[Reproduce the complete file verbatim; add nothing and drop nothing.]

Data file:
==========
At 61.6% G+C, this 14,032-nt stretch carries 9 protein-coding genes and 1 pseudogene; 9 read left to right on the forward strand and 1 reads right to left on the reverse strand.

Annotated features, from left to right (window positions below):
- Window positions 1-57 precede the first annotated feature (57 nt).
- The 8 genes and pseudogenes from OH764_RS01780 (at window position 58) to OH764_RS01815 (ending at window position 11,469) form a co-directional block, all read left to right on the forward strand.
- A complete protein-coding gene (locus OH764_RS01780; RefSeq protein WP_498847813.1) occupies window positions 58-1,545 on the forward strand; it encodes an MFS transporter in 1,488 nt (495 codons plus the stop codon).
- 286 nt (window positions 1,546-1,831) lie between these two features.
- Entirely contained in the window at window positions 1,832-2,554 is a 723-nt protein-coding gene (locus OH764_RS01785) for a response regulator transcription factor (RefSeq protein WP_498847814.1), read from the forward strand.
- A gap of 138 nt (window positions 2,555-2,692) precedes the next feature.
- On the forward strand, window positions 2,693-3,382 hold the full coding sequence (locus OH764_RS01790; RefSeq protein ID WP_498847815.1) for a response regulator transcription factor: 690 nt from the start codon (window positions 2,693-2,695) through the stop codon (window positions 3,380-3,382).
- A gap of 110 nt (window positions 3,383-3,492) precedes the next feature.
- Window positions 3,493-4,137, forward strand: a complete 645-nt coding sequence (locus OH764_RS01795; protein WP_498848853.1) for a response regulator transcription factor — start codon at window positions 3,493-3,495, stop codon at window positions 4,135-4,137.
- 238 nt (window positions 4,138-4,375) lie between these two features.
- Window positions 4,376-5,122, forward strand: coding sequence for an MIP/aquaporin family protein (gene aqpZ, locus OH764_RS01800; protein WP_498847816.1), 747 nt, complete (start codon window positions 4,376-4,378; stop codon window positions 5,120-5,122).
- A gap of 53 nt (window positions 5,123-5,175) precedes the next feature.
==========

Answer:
At 61.6% G+C, this 14,032-nt stretch carries 9 protein-coding genes and 1 pseudogene; 9 read left to right on the forward strand and 1 reads right to left on the reverse strand.

Annotated features, from left to right (window positions below):
- Window positions 1-57 precede the first annotated feature (57 nt).
- The 8 genes and pseudogenes from OH764_RS01780 (at window position 58) to OH764_RS01815 (ending at window position 11,469) form a co-directional block, all read left to right on the forward strand.
- A complete protein-coding gene (locus OH764_RS01780; RefSeq protein WP_498847813.1) occupies window positions 58-1,545 on the forward strand; it encodes an MFS transporter in 1,488 nt (495 codons plus the stop codon).
- 286 nt (window positions 1,546-1,831) lie between these two features.
- Entirely contained in the window at window positions 1,832-2,554 is a 723-nt protein-coding gene (locus OH764_RS01785) for a response regulator transcription factor (RefSeq protein WP_498847814.1), read from the forward strand.
- A gap of 138 nt (window positions 2,555-2,692) precedes the next feature.
- On the forward strand, window positions 2,693-3,382 hold the full coding sequence (locus OH764_RS01790; RefSeq protein ID WP_498847815.1) for a response regulator transcription factor: 690 nt from the start codon (window positions 2,693-2,695) through the stop codon (window positions 3,380-3,382).
- A gap of 110 nt (window positions 3,383-3,492) precedes the next feature.
- Window positions 3,493-4,137, forward strand: a complete 645-nt coding sequence (locus OH764_RS01795; protein WP_498848853.1) for a response regulator transcription factor — start codon at window positions 3,493-3,495, stop codon at window positions 4,135-4,137.
- 238 nt (window positions 4,138-4,375) lie between these two features.
- Window positions 4,376-5,122, forward strand: coding sequence for an MIP/aquaporin family protein (gene aqpZ, locus OH764_RS01800; protein WP_498847816.1), 747 nt, complete (start codon window positions 4,376-4,378; stop codon window positions 5,120-5,122).
- A gap of 53 nt (window positions 5,123-5,175) precedes the next feature.